After Aberdeen's victory in Bismarck on July 11, they had won ten straight and had a 27-2 record. Gary Painter's record stood at 8-0.


Finally, on July 14 the best teams in the league by far – the Pheasants (28-2) and the Minneapolis Loons (23-7) – met in Aberdeen for a three-game face off. Twenty years after the fact it appears the Loons may have broken league rules regarding the pro experience allowed by team players. In the series, Minneapolis used Juan Berenguer and Greg Olson (both with MLB experience) and Willie Tatum who played dozens of games in AAA. League rules allowed only two players with MLB or AAA experience. [Perhaps only two were on the 20-man roster at one time.]



Duncan [Aberdeen American-News]


Surprisingly, the Pheasants swept the series 16-7, 4-3 and 7-1. For game one, 2,178 fans crowded into Fossum Field and saw Eddie Gerald, Ken Tirpack, Bobby Holley and Steve Phillips homer once each. Phillips and Enrique Duncan each had three hits and Gerald had five RBI. Starter Steve Schmitt went

seven innings three hits, three walks and two earned runs. Greg Olson was the Loons' DH going 1-for-2.


Game two lasted 14 innings with neither team scoring after the third inning until the Pheasants manufactured the winning run in the bottom of the 14th. That run was scored by Miguel Sabino who had reached first on an infield error (by second baseman Jonckowski), got to third on another error (third baseman Mick Kern's bad throw to second after fielding an attempted sac bunt) and then scored on a wild pitch. Former major league reliever Juan Berenguer pitched two shut out innings for the Loons and future big league closer Kerry Ligtenberg was their starter. Attendance was 2,687.


The Sunday afternoon finale lengthened Aberdeen's league lead to eight games and was their 14th straight win. In the fifth inning after two outs, the Pheasants drew a walk and then had four straight hits scoring four runs. Gary Painter pitched eight innings for his ninth victory and Kris Quillin handled the ninth as he had not allowed a run in 12 innings. The total attendance for the three-game series was 6,146.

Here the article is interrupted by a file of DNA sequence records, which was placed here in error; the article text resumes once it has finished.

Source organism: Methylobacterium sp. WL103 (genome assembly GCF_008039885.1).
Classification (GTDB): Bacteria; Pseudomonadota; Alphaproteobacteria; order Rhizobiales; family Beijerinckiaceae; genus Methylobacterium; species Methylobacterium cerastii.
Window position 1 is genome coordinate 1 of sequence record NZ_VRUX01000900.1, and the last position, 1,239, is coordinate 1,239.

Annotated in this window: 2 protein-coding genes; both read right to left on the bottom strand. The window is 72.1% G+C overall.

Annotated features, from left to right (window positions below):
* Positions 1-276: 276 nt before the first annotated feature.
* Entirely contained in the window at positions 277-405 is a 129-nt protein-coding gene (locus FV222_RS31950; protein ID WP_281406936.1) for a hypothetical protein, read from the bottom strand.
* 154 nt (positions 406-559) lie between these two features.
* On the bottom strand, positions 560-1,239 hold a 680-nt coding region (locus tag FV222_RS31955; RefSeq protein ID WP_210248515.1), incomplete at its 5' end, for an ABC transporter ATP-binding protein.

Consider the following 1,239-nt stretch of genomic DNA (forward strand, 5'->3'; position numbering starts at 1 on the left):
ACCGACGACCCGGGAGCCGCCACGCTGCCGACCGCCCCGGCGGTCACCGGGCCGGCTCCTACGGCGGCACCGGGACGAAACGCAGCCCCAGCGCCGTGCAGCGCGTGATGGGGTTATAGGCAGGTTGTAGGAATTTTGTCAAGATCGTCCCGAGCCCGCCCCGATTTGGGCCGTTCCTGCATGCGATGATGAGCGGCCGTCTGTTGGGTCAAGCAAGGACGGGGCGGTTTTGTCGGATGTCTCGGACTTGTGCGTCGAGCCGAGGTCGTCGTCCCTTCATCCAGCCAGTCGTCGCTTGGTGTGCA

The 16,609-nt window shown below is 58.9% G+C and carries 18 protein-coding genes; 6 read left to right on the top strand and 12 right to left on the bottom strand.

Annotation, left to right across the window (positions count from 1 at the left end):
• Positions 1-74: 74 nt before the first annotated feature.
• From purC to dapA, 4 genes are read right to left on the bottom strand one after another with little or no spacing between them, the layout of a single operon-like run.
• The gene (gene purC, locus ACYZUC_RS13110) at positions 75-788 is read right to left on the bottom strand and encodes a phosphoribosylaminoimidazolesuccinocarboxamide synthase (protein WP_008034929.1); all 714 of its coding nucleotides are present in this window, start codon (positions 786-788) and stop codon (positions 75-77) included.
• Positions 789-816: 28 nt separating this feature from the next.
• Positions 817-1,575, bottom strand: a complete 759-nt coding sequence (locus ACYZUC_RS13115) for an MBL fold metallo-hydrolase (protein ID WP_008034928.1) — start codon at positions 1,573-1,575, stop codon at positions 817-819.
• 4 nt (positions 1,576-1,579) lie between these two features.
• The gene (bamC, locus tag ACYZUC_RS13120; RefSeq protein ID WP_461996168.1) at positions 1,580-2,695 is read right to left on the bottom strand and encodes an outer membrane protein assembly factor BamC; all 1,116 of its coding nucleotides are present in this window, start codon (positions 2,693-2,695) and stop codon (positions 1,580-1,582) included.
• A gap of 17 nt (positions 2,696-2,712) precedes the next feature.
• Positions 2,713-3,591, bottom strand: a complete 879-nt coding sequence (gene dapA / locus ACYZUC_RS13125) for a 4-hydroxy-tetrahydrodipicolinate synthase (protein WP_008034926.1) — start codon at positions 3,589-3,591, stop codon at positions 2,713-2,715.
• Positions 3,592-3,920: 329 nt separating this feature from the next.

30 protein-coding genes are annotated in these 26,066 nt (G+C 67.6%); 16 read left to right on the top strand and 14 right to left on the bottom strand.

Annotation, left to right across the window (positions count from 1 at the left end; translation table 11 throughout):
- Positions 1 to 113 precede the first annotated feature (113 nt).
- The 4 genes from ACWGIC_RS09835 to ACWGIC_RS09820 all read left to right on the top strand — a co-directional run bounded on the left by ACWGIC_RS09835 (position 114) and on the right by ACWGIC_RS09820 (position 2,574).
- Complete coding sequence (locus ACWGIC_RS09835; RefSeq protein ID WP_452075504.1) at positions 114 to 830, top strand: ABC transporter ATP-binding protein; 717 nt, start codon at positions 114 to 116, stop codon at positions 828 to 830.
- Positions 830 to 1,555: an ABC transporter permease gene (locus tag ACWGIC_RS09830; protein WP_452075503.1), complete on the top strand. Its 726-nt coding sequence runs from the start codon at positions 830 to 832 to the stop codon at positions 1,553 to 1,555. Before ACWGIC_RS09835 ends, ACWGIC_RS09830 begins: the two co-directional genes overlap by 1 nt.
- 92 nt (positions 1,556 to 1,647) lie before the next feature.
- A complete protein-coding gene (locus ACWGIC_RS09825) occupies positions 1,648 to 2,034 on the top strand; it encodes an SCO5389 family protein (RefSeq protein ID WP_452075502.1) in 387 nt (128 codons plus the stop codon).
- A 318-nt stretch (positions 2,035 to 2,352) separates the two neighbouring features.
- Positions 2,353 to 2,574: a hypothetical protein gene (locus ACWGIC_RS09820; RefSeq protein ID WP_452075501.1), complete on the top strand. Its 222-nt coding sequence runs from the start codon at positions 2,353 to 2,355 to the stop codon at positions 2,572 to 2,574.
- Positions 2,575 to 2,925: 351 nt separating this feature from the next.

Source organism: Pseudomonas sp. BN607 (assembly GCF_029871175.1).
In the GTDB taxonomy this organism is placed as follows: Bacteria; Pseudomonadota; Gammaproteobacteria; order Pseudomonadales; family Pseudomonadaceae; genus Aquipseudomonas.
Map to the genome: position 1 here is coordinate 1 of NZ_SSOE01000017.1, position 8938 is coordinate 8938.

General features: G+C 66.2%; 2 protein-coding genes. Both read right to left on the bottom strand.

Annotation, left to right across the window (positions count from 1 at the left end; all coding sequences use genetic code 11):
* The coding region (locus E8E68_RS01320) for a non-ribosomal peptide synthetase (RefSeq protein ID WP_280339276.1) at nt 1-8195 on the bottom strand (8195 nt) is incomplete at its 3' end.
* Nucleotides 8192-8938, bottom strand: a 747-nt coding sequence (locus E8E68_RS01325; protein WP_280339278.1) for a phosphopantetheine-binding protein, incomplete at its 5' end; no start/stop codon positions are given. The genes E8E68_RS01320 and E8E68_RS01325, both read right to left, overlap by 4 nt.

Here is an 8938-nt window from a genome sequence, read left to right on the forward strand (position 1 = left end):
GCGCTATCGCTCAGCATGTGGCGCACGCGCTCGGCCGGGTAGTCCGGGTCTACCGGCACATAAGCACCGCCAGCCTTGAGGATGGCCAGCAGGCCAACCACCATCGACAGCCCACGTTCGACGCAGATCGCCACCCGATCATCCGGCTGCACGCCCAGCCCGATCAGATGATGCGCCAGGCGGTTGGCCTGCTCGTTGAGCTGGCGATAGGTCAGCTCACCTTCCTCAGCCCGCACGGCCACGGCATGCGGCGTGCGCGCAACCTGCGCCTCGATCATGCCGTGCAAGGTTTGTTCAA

Coach Calapietra Calming Duncan [Aberdeen American-News]


An ejection “highlighted” the next series against the Dakota Rattlers. Enrique Duncan who had homered against Rattler pitcher Chris Rusciano in the second inning was hit by a slow curve ball with a runner on and no outs in fourth. Duncan overacted by slamming his helmet to the ground and pointed at Rusciano. After both benches cleared (no punches were thrown), plate umpire Ace Boschee ejected both Duncan and Rusciano based on a league rule which stated - as per Aberdeen manager Bob Flori: “If the batter comes off the dirt toward the mound and if the pitcher comes of the dirt toward the plate, they both are ejected.” As pointed out by observers, a pitcher does not use a curve with runners on base




for a purpose pitch. Later that inning, Aberdeen scored nine runs which led to a 19-0 win. Darrin Reichle pitched nine shutout innings for his seventh victory.


Starting pitcher Gary Painter was interviewed by the American-News and was quoted: “This is the first winning team I've been on in pro ball. It's really a different feeling. The last five years the teams I've been on have pretty much been in the cellar, so I went out there thinking 'Well, we're probably going to loose so I'll just try to do as well as I can individually. But with the Pheasants, I know that if I do my job well, we're probably going to win and that's the way every one of our guys approaches the game. It's a lot more fun when you're winning – that's true no matter if you're in Little League or in pro ball.” He was a replacement pitcher with the MLB A's during spring training because of the player's strike. He did not allow a run in 11 innings pitching against other replacement players. He was released after the strike ended.




Painter [Aberdeen American-News]


Since the Pheasants did not hire a pitching coach for the season, manager Flori asked Painter to help the younger club hurlers with pitching tips. Painter said: “I really enjoy that. It's a good felling to know they respect what I have to say. And I'm learning a lot from the other guys too. You can never stop learning in this game – if you're ready to stop learning, you might as well give it up.”


At the mid-point of the season the Aberdeen club finally filled their 20th roster spot with left hander Scott Diez. At age 33, he was the oldest Pheasant and was a roommate of Darrin Reichle's during spring training as Milwaukee Brewers replacement players. After they were released, manager Flori asked Diez to sign on with Aberdeen, however, he choose to play in Taiwan which he did for six weeks but left after only getting one game appearance. He was the club's second player with AAA experience (the other being Bobby Holley).


Diez stated to American News writer Mike Zimmer: “After being on a small island with 21 million people, it's nice to see some wide-open spaces and breathe some fresh air. I've heard nothing but good things about Aberdeen and about the guys on the team.” Before 1995, Diez had not played pro since 1991 and had spent the succeeding three years as a scout for the Marlins and Indians and an instructor at the Bucky Dent Baseball School in Florida. “I'm not here to make a lot of money or to get signed by an organization.” Diez said. “I'm starting broadcasting school in September so I'm here to enjoy a couple of months of small-town baseball and to have some fun. When you get a little older, you learn to appreciate opportunities like this.”